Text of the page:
Since my last post about Affordable Filipino Souvenirs, I have gone all out in employing Philippine themes in my output. Let’s chalk it down to growing old and finally realizing what I was given a voice – okay, a drawing arm – to do. It started with me getting fixated on drawing the fruits & flowers that were familiar to me as a child. We have a lot of trees here at home as my Dad has a habit of saving seeds of fruits we eat and planting them in the garden.
That interest in local flora just naturally extended to birds. This is because every morning, Arnold and I would take turns in accompanying our cat outside so he can chew on plant salad (to aid in his digestion) and get some fresh air. Almost always, a black & white bird with a flamboyant fantail would come swooping down to play with his feelings. I did some research and learned that this is a Pied Fantail or Maria Capra. Another regular feathery visitor was an olive colored bird that flitted among the gumamelas. It looked like a hummingbird but I later on found out that it was an Olive-backed Sunbird. I got interested in these little fellas and soon found out that many of our endemic birds are already classified as “Vulnerable” or “Threatened” due to loss of habitat & deforestation. Such sad.
Upon further research, I learned that just by planting more native plants and trees, these birds will have homes and the various threatened species will have a fighting chance of surviving.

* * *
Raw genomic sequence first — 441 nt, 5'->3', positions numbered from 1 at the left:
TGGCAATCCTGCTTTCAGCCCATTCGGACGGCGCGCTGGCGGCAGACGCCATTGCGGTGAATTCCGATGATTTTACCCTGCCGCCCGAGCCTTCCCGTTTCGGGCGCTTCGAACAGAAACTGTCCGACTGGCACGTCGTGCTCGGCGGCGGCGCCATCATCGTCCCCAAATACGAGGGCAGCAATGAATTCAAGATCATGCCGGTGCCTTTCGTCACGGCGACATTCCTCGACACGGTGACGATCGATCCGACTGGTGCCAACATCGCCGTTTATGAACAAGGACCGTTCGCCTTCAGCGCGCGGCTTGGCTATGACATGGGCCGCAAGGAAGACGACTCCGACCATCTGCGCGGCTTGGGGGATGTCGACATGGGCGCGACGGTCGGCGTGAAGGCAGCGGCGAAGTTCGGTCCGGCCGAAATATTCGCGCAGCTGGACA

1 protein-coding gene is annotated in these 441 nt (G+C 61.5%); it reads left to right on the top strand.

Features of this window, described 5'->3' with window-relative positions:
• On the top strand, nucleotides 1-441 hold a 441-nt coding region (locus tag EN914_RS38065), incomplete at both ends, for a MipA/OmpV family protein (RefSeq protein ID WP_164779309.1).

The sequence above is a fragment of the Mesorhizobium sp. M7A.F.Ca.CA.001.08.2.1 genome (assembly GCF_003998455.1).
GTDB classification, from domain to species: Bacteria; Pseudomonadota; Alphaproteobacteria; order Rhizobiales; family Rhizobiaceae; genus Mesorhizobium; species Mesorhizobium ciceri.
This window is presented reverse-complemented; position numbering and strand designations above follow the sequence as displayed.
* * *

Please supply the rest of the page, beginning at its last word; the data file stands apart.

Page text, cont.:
Thus I am making it my mission to raise awareness for the plight of these creatures and also hail the advantages of planting more native flowers & tree species in order to restore our formerly-rich biodiversity as well as promote this facet of our culture. So far I have been able to come up with a few notebook designs and sticker sets that celebrate our local flora and fauna. Oh, and the awesome fruit of my collab with Filed, the “Garden Bloom” pen capsule.
The embroidered images are of a bird — a Philippine Trogon, endemic to the Philippines — and the accompanying flowers are kalachuchi and sampaguitas as well as a lone waxflower below the bird, all native. You may buy it here.
You may also check out the notecards, notebooks, and other Philippine Fruits and Flowers-themed items at my Web Shop and at my stockists – Hey Kessy (UP Town Center) and Common Room (Katipunan, Powerplant Mall, Alabang Town Center). If I had enough funds I would donate a portion of the earnings to orgs that share this mission but since I am still starting out with this small business, for now all I can do is educate and hopefully inspire.
Meanwhile, and in line with the “promoting Philippine culture” aspect of my mission, I was fortunate enough to have been tapped by Common Room to be among the 1st batch of artists to make a souvenir for DTI’s Go Lokal Store in Buendia and NAIA 3 (inside Kiss and Fly: 3rd floor, Departure area). My collection was inspired by the beloved Filipino folk song “Bahay Kubo” — you know the one, it enumerates various vegetables & here I’ve drawn them framing a small nipa hut, the bahay kubo that a typical rural Pinoy family calls home.
I designed these as early as February but the entire collection was launched just last week. At first my postcard design had part of the lyrics but I wasn’t sure if they fall under public domain already (I asked Filscap but apparently they have no idea too) so I took them out and came up with these playful designs. I think they work even without the lyrics since it’s a well-known song. Fun fact: I learned that the vegetables mentioned in the song are “introduced” species, not at all Filipino natives. But still it’s a song that’s ingrained in Filipino culture so I was willing to overlook that detail.
The Bahay Kubo postcards and notebook collection are exclusively available at DTI’s Go Lokal stores. 🙂